• As Christ
    • Loved
    • Gave
      • A fragrant offering
      • A Sacrifice

app.: I was thinking that sometimes it feels like a sacrifice; however, when it’s all said and done – we don’t really feel like we’ve sacrificed at all. We’ve only loved.

t.s.: So be the example to your kids: walk in love – as God is an example to us, 2nd,

2.     Teach in Love (6)

exp.: rd v 6; Let no one deceive you; you could leave this task to someone else, but do you really want to? I’m not saying you have to homeschool your kids. That’s not the message. But you still have the responsibility to protect them from those that would deceive them.

I saw this in the news on Friday and it pertains to the Public School System (Thank God for Christian Teachers who work with our children in the Public and Private Schools):

From: Todd Starnes, Fox News: The Fairfax County Public Schools School Board voted Thursday night to add “gender identity” to its nondiscrimination policy in spite of massive opposition from parents and the area’s religious community.

Police were summoned to control a standing-room-only crowd as board members approved the controversial measure.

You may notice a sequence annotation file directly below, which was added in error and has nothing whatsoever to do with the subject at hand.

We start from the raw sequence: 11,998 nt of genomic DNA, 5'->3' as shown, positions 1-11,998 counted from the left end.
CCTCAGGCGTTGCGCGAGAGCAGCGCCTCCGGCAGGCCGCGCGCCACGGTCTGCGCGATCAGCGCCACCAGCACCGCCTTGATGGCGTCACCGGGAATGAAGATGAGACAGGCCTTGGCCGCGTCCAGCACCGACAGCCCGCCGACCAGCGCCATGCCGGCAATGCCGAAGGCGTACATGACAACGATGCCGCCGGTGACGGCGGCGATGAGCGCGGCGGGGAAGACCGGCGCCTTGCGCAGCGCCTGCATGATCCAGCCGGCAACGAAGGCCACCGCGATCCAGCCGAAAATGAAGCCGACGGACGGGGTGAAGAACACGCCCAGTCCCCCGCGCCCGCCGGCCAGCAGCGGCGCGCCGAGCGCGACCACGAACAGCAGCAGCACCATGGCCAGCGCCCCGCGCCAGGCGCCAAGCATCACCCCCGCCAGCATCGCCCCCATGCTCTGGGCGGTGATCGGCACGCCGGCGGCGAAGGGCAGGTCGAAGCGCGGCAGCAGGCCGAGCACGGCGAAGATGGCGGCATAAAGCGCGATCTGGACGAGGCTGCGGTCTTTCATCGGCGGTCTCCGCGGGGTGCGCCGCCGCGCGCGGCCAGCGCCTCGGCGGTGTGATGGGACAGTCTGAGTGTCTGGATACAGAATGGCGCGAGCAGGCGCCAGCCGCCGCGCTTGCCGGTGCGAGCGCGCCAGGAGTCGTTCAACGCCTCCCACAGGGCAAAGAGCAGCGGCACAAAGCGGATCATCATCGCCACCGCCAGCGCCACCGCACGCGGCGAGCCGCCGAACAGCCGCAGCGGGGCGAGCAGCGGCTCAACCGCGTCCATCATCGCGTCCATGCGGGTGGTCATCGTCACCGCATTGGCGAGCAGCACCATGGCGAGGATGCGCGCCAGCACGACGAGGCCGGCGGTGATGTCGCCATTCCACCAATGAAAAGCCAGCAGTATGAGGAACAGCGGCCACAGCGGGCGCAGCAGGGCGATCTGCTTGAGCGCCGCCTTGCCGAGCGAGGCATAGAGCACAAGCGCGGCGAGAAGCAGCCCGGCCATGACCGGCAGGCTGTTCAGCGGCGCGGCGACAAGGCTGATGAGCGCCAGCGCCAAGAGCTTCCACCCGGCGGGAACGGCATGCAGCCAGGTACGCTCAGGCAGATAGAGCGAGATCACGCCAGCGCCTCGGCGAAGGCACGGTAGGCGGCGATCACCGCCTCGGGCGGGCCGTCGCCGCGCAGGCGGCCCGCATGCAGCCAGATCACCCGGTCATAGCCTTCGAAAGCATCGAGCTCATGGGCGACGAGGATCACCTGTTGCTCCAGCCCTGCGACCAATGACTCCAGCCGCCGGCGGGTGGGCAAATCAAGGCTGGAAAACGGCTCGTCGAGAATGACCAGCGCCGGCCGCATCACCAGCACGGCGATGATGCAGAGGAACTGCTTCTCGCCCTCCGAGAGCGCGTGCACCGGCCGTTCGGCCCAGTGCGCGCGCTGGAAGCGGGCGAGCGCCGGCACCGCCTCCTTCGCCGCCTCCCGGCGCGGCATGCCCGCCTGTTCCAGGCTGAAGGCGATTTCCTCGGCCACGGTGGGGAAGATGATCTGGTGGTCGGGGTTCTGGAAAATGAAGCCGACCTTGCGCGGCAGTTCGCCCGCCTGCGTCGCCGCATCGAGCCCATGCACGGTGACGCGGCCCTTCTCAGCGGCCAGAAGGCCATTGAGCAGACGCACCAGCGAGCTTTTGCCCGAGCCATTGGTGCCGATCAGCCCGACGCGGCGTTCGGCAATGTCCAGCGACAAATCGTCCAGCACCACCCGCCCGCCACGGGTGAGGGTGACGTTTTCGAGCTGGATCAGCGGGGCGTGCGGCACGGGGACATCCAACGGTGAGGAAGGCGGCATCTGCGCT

Critics argued it would allow boys who identify as girls to use the bathrooms and locker rooms of their choice — and vice versa. Parents also had concerns about the possibility of transgender teachers.

School Board Chair Tamara Derenak Kaufax issued a statement calling the measure a way to “provide an environment which promotes equality where every student and employee is treated with dignity and respect.”

“The School Board has taken this proactive step to protect our students and staff from discrimination,” she wrote.

The district said they were mandated by the U.S. Department of Education’s Office of Civil Rights to add “gender identity” to the policy — or else risk losing federal funding.

Here’s the point: If you choose to let someone else chart their path, your kids might be deceived; you teach your children, first by example in love and 2ndly, with words;

Here’s how we’re committed to help you accomplish this: There are 13 steps on this Faith Path…

Parent Dedication (Birth-2)

Blessing (3+)

Family Time (4+)

Prepare to Lead your Child to Christ (5+)

Prayer (6+)